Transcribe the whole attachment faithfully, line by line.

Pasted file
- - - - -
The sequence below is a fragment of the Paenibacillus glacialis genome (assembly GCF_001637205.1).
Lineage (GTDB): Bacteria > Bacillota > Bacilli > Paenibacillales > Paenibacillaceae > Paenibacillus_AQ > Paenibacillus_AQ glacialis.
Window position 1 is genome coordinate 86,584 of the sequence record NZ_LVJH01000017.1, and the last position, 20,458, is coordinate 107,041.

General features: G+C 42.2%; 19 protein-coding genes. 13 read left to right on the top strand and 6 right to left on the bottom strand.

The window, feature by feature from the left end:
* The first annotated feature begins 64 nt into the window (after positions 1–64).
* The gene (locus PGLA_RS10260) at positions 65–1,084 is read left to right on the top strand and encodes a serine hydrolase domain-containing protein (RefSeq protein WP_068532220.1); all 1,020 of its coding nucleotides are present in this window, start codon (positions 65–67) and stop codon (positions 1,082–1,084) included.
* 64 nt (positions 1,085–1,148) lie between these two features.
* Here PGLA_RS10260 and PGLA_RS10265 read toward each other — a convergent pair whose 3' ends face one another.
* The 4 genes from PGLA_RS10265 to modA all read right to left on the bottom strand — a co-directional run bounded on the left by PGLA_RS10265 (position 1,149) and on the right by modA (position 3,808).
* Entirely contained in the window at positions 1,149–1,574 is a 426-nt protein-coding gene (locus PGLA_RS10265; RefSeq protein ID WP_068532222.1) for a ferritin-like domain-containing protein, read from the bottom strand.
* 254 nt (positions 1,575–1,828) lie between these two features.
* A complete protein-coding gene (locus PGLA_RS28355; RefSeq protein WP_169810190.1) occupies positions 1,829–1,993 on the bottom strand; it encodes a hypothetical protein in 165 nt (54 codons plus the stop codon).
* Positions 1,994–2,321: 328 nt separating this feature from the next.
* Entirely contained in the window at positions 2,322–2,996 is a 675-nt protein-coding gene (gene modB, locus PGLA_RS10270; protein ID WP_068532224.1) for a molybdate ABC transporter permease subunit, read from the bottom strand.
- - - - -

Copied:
The sequence below is a fragment of the Paenibacillus glacialis genome (assembly GCF_001637205.1).
Lineage (GTDB): Bacteria > Bacillota > Bacilli > Paenibacillales > Paenibacillaceae > Paenibacillus_AQ > Paenibacillus_AQ glacialis.
Window position 1 is genome coordinate 86,584 of the sequence record NZ_LVJH01000017.1, and the last position, 20,458, is coordinate 107,041.

General features: G+C 42.2%; 19 protein-coding genes. 13 read left to right on the top strand and 6 right to left on the bottom strand.

The window, feature by feature from the left end:
* The first annotated feature begins 64 nt into the window (after positions 1–64).
* The gene (locus PGLA_RS10260) at positions 65–1,084 is read left to right on the top strand and encodes a serine hydrolase domain-containing protein (RefSeq protein WP_068532220.1); all 1,020 of its coding nucleotides are present in this window, start codon (positions 65–67) and stop codon (positions 1,082–1,084) included.
* 64 nt (positions 1,085–1,148) lie between these two features.
* Here PGLA_RS10260 and PGLA_RS10265 read toward each other — a convergent pair whose 3' ends face one another.
* The 4 genes from PGLA_RS10265 to modA all read right to left on the bottom strand — a co-directional run bounded on the left by PGLA_RS10265 (position 1,149) and on the right by modA (position 3,808).
* Entirely contained in the window at positions 1,149–1,574 is a 426-nt protein-coding gene (locus PGLA_RS10265; RefSeq protein ID WP_068532222.1) for a ferritin-like domain-containing protein, read from the bottom strand.
* 254 nt (positions 1,575–1,828) lie between these two features.
* A complete protein-coding gene (locus PGLA_RS28355; RefSeq protein WP_169810190.1) occupies positions 1,829–1,993 on the bottom strand; it encodes a hypothetical protein in 165 nt (54 codons plus the stop codon).
* Positions 1,994–2,321: 328 nt separating this feature from the next.
* Entirely contained in the window at positions 2,322–2,996 is a 675-nt protein-coding gene (gene modB, locus PGLA_RS10270; protein ID WP_068532224.1) for a molybdate ABC transporter permease subunit, read from the bottom strand.